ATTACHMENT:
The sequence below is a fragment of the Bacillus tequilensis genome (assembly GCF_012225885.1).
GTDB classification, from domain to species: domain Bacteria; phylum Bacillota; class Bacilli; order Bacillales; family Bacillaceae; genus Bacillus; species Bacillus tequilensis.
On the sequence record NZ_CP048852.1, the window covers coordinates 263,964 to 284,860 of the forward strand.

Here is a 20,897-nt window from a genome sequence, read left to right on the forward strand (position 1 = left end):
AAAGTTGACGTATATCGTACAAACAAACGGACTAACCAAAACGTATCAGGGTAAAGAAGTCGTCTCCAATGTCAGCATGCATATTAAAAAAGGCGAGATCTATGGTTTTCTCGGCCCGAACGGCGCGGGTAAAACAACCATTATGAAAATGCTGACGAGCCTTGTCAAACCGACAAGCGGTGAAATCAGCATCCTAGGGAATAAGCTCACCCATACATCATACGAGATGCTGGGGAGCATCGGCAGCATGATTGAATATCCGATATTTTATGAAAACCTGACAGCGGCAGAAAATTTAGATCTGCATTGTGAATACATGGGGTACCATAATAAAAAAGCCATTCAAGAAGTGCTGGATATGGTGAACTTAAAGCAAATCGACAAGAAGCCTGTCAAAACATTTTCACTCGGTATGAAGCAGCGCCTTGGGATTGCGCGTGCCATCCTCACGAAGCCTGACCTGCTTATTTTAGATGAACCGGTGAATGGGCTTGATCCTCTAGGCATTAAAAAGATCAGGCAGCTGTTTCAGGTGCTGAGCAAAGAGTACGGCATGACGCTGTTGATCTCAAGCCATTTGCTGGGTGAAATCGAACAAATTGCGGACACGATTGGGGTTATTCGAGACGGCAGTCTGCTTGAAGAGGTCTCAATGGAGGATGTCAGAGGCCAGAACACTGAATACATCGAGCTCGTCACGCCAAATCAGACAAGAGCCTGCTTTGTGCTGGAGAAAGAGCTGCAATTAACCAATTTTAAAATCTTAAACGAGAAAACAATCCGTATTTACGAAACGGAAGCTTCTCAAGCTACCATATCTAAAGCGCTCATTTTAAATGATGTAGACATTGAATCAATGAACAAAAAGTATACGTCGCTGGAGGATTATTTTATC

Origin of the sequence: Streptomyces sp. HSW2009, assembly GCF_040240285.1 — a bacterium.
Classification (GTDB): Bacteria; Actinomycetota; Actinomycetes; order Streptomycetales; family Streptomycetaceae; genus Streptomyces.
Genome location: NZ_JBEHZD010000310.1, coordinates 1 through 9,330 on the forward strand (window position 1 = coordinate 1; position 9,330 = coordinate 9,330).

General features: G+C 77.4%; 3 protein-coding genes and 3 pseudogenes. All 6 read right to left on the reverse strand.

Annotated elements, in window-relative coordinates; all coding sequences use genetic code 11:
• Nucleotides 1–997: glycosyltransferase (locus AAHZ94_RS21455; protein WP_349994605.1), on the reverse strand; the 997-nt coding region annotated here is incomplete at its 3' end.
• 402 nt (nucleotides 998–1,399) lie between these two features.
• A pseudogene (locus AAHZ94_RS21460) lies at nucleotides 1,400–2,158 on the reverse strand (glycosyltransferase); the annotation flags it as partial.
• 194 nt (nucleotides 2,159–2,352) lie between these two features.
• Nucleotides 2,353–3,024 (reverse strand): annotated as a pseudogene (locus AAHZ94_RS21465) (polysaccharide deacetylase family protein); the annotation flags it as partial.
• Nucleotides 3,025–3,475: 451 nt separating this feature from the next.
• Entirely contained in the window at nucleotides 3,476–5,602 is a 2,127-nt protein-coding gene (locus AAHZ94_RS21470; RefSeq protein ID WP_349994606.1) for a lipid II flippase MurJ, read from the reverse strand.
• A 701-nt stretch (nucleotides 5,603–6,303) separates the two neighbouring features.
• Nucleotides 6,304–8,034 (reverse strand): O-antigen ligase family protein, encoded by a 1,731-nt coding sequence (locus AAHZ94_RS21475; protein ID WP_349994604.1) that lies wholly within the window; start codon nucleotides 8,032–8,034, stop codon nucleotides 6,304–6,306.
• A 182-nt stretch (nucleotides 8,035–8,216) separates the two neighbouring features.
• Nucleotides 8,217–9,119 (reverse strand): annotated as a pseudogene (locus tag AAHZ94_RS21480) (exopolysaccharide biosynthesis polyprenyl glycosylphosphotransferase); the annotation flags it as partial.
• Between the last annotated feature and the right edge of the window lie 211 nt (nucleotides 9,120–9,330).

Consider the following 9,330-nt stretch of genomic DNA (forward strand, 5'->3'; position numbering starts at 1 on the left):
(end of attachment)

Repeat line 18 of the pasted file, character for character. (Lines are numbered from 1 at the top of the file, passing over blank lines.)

• A 701-nt stretch (nucleotides 5,603–6,303) separates the two neighbouring features.